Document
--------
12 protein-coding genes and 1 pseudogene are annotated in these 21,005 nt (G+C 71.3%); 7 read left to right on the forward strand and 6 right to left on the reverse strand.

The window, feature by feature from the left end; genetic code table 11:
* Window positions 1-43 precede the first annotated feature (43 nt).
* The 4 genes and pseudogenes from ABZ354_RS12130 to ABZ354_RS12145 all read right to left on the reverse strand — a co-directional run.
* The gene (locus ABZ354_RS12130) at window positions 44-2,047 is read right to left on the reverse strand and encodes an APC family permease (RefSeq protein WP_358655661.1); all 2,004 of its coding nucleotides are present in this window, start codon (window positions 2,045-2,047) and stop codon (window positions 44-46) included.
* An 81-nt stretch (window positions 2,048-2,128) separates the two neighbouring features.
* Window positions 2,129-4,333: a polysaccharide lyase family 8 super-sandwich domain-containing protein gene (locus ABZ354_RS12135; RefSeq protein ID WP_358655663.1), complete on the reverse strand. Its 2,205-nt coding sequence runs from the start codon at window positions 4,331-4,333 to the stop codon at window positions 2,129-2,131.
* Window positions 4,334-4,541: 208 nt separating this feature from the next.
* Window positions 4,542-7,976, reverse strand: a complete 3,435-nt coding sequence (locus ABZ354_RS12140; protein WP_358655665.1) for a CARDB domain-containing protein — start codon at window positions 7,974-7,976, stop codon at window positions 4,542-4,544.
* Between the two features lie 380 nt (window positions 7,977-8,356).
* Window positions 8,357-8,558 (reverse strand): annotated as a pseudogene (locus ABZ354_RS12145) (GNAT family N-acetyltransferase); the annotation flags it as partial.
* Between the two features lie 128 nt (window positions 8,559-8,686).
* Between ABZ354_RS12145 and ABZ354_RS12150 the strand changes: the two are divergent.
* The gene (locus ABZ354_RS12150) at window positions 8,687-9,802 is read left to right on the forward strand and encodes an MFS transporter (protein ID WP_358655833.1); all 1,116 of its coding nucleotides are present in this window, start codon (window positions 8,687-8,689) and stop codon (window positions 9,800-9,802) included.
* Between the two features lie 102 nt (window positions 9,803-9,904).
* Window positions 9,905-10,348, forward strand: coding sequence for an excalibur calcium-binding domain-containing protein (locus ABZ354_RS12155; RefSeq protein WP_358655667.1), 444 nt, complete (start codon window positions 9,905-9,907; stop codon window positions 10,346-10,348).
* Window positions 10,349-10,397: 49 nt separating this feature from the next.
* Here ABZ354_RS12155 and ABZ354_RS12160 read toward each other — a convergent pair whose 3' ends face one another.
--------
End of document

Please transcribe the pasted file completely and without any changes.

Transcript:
12 protein-coding genes and 1 pseudogene are annotated in these 21,005 nt (G+C 71.3%); 7 read left to right on the forward strand and 6 right to left on the reverse strand.

The window, feature by feature from the left end; genetic code table 11:
* Window positions 1-43 precede the first annotated feature (43 nt).
* The 4 genes and pseudogenes from ABZ354_RS12130 to ABZ354_RS12145 all read right to left on the reverse strand — a co-directional run.
* The gene (locus ABZ354_RS12130) at window positions 44-2,047 is read right to left on the reverse strand and encodes an APC family permease (RefSeq protein WP_358655661.1); all 2,004 of its coding nucleotides are present in this window, start codon (window positions 2,045-2,047) and stop codon (window positions 44-46) included.
* An 81-nt stretch (window positions 2,048-2,128) separates the two neighbouring features.
* Window positions 2,129-4,333: a polysaccharide lyase family 8 super-sandwich domain-containing protein gene (locus ABZ354_RS12135; RefSeq protein ID WP_358655663.1), complete on the reverse strand. Its 2,205-nt coding sequence runs from the start codon at window positions 4,331-4,333 to the stop codon at window positions 2,129-2,131.
* Window positions 4,334-4,541: 208 nt separating this feature from the next.
* Window positions 4,542-7,976, reverse strand: a complete 3,435-nt coding sequence (locus ABZ354_RS12140; protein WP_358655665.1) for a CARDB domain-containing protein — start codon at window positions 7,974-7,976, stop codon at window positions 4,542-4,544.
* Between the two features lie 380 nt (window positions 7,977-8,356).
* Window positions 8,357-8,558 (reverse strand): annotated as a pseudogene (locus ABZ354_RS12145) (GNAT family N-acetyltransferase); the annotation flags it as partial.
* Between the two features lie 128 nt (window positions 8,559-8,686).
* Between ABZ354_RS12145 and ABZ354_RS12150 the strand changes: the two are divergent.
* The gene (locus ABZ354_RS12150) at window positions 8,687-9,802 is read left to right on the forward strand and encodes an MFS transporter (protein ID WP_358655833.1); all 1,116 of its coding nucleotides are present in this window, start codon (window positions 8,687-8,689) and stop codon (window positions 9,800-9,802) included.
* Between the two features lie 102 nt (window positions 9,803-9,904).
* Window positions 9,905-10,348, forward strand: coding sequence for an excalibur calcium-binding domain-containing protein (locus ABZ354_RS12155; RefSeq protein WP_358655667.1), 444 nt, complete (start codon window positions 9,905-9,907; stop codon window positions 10,346-10,348).
* Window positions 10,349-10,397: 49 nt separating this feature from the next.
* Here ABZ354_RS12155 and ABZ354_RS12160 read toward each other — a convergent pair whose 3' ends face one another.